Four anti-war nos

Daniel Lazare welcomes the refusal of the DSA’s international committee to go along with the Democrats’ warmongering

Since the Vietnam War, anti-war movements in advanced capitalist countries have been middle class affairs. This is not to say that workers have not taken part - they have. But academics, clerics and liberal politicians have set the tone by stressing pacifism and morality and generally playing down class struggle.

Part of the problem is that class struggle was itself in decline, at least overtly. Vietnam took place during a period of unrest that, in America, saw black revolts in dozens of cities and a strike wave that peaked in 1970, when 2.5 million people took part in major work stoppages. But, by the time the ‘coalition of the willing’ invaded Iraq in March 2003, the situation was the opposite, with the black middle class safely coopted and bourgeoisified and strikes down by more than 96%.1 Working class quiescence meant that bourgeois liberals had the field to themselves.

But the war in the Ukraine creates an opening for something different: a working class movement that is anti-war relative to Nato, but militant with regard to the class war at home that the capitalist crisis is unleashing. The call to ‘turn the imperialist war into a civil war’ may have seemed distant and removed when endless war in the Middle East coincided with apathy and indifference in the industrialised world. But that is no longer the case. Now class war and imperialist war are driving one another to new heights, as the war sets fire to the financial markets and the financial crisis fuels the growth of war.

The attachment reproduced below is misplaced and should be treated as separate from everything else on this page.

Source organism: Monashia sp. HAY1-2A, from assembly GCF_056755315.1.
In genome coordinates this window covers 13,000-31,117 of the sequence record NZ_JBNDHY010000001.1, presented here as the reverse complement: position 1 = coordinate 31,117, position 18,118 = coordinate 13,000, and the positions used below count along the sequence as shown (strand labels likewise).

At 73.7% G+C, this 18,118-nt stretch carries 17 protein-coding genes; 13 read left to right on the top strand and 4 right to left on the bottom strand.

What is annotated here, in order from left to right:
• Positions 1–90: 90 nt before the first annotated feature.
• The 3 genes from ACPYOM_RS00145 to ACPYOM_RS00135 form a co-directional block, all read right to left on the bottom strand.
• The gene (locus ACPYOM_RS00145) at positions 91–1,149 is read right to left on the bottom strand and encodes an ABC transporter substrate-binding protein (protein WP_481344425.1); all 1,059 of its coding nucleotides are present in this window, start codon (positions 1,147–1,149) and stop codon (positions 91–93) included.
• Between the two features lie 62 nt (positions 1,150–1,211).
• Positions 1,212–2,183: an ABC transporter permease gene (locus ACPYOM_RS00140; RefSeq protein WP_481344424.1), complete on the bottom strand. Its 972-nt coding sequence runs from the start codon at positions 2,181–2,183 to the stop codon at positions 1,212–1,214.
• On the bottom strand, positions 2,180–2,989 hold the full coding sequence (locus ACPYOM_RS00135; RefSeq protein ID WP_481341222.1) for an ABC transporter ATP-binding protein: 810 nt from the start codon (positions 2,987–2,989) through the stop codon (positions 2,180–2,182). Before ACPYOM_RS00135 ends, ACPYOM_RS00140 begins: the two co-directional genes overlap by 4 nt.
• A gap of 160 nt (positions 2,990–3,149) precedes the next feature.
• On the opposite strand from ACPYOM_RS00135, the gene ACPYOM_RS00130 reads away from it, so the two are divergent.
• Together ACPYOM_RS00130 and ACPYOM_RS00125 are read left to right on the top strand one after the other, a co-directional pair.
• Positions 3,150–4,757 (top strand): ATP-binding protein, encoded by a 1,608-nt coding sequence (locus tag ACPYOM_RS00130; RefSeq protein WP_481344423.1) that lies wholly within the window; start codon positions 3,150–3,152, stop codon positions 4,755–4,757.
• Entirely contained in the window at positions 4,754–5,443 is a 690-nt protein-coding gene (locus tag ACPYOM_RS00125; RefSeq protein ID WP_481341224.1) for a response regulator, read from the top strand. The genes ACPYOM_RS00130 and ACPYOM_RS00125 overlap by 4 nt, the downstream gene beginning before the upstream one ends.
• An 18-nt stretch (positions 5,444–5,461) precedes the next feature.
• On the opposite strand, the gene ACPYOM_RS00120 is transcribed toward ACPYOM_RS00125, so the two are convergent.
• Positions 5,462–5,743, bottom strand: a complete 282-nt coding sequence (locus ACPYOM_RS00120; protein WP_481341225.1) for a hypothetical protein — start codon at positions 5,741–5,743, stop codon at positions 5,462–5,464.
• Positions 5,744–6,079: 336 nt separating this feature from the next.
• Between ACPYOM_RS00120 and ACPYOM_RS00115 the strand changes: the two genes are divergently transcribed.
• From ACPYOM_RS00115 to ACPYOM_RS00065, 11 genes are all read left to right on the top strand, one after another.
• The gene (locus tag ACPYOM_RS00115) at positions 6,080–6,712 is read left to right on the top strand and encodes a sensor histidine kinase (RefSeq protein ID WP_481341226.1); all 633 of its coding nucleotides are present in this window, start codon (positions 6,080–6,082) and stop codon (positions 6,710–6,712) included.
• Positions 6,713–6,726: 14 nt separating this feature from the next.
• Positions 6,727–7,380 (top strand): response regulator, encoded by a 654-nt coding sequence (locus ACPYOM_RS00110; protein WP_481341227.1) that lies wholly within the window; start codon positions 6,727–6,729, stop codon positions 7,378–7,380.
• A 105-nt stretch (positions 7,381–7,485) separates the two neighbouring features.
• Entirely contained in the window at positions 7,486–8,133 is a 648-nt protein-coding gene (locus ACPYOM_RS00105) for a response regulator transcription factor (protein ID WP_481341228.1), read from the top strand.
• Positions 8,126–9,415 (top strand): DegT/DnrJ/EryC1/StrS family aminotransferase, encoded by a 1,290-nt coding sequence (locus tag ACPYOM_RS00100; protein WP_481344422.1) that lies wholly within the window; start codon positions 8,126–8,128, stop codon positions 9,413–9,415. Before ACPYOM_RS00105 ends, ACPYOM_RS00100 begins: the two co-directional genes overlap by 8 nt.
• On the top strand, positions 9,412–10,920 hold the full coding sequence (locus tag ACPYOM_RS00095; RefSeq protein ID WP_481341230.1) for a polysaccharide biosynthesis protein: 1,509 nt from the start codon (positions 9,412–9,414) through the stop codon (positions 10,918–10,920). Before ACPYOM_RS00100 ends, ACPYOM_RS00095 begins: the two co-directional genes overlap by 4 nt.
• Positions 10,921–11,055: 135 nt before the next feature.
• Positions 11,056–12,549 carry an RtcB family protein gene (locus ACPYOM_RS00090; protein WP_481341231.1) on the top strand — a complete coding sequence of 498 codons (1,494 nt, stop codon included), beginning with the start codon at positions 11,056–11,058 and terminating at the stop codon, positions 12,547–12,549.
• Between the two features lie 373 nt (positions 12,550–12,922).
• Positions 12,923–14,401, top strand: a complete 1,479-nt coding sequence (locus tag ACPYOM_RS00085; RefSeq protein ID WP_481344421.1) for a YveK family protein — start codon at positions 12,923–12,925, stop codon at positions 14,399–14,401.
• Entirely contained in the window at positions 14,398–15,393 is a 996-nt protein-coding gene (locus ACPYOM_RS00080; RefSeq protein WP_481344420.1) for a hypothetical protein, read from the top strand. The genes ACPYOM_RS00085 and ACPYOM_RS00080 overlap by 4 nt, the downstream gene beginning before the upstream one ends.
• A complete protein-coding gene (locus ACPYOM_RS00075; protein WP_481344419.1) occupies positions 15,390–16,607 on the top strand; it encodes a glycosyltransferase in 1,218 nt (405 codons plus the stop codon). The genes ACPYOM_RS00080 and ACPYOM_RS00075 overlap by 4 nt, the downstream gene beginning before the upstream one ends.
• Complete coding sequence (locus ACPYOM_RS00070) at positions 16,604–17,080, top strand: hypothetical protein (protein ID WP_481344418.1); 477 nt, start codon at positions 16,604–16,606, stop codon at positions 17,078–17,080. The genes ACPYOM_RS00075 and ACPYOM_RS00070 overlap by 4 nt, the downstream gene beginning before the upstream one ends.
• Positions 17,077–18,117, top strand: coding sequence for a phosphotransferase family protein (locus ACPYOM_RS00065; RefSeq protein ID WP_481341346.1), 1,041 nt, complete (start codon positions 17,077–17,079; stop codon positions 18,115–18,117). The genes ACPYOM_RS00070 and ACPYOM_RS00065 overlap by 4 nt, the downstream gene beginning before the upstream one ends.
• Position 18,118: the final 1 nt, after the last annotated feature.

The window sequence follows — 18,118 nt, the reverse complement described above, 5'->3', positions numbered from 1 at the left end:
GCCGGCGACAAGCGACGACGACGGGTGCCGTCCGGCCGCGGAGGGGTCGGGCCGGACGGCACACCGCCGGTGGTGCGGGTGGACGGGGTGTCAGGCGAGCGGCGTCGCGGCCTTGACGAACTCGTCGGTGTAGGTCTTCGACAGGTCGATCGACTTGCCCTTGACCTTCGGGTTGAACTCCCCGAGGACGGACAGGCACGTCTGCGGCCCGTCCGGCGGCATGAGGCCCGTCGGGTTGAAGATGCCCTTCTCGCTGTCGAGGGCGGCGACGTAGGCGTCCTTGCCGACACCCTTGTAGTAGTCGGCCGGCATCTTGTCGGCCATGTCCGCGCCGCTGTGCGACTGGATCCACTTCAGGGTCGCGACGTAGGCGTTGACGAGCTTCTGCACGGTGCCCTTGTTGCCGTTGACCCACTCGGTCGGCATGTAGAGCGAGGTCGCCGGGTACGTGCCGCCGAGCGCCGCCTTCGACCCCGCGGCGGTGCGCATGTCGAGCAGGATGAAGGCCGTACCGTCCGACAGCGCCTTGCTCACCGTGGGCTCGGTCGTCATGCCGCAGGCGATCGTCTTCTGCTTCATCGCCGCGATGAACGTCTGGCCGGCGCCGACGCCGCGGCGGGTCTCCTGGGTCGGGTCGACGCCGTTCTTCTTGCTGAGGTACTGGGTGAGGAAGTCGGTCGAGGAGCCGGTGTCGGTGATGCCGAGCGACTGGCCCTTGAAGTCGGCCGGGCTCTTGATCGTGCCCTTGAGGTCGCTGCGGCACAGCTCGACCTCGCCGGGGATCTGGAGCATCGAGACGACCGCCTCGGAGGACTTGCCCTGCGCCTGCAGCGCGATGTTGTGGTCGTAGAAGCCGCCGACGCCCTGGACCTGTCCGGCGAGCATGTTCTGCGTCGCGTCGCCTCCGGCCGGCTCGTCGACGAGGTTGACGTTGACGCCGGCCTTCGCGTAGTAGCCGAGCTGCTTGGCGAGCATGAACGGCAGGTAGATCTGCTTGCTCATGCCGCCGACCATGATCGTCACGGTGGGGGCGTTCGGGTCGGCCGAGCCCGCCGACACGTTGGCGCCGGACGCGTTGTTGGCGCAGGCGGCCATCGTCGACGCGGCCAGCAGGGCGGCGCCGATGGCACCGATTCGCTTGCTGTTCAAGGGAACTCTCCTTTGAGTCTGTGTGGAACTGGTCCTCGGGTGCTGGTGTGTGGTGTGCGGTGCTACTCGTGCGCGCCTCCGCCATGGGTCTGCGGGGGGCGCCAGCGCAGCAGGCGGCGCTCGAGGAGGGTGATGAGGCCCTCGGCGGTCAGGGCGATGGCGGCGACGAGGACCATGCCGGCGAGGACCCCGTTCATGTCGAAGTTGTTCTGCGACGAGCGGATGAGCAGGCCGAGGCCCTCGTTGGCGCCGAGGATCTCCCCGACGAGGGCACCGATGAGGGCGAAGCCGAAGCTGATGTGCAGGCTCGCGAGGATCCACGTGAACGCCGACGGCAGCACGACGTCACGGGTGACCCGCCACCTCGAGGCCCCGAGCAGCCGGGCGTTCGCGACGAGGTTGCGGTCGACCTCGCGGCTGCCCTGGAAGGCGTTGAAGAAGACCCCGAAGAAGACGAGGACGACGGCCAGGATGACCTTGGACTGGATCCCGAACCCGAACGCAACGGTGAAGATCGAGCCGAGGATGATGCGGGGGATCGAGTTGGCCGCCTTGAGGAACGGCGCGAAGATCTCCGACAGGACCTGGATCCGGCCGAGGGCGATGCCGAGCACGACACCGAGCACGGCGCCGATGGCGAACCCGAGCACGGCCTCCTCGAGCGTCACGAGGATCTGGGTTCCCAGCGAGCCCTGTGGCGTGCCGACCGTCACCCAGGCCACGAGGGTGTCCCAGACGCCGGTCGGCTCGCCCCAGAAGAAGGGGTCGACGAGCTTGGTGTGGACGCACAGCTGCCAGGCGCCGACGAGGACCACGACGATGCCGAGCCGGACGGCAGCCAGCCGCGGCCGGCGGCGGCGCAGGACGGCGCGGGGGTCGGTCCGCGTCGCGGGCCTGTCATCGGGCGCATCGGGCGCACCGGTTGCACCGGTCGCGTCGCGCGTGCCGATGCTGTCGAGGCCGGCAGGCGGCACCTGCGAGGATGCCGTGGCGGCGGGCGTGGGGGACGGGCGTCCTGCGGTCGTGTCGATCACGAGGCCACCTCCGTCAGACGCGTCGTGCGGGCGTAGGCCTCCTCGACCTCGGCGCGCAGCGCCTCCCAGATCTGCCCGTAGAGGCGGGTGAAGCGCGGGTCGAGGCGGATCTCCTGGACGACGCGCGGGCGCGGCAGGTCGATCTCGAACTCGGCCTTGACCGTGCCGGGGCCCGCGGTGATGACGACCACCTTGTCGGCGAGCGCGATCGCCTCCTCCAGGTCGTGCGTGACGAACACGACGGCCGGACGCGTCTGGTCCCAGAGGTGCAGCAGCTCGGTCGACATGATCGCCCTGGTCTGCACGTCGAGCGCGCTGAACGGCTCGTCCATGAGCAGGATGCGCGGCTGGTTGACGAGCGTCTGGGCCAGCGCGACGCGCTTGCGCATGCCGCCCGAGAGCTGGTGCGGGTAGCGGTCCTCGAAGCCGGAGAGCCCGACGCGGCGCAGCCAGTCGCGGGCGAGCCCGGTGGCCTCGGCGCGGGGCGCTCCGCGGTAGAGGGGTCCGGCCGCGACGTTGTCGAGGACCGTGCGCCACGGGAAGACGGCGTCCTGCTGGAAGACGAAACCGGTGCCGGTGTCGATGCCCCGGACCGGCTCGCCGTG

One reason has to do with the war itself. Contrary to media reports, Putin’s invasion of Ukraine is not the biggest European military eruption since 1945 (at least not yet). Military deaths so far total 3,000-3,500, according to US and UN estimates, while civilian fatalities have reportedly topped the 400 mark. Tragic as this is, it is still a far cry from the top estimate of 140,000 deaths during the Balkan wars of 1991-2001. While two million Ukrainians have so far fled abroad, that is still half the number of those displaced in former Yugoslavia.2 So Ukraine still has a way to go.

But the new war, of course, is just two weeks old, which makes it all the more explosive and intense. It is also more virulent and infectious. Since Ukraine is not a Nato member, the Russian invasion did not trigger the alliance’s famous Article 5, which says that an attack on one member is an attack on all. But since it is officially a ‘member in waiting’, alongside the former Soviet republic of Georgia, the challenge to the Nato power structure is unmistakable.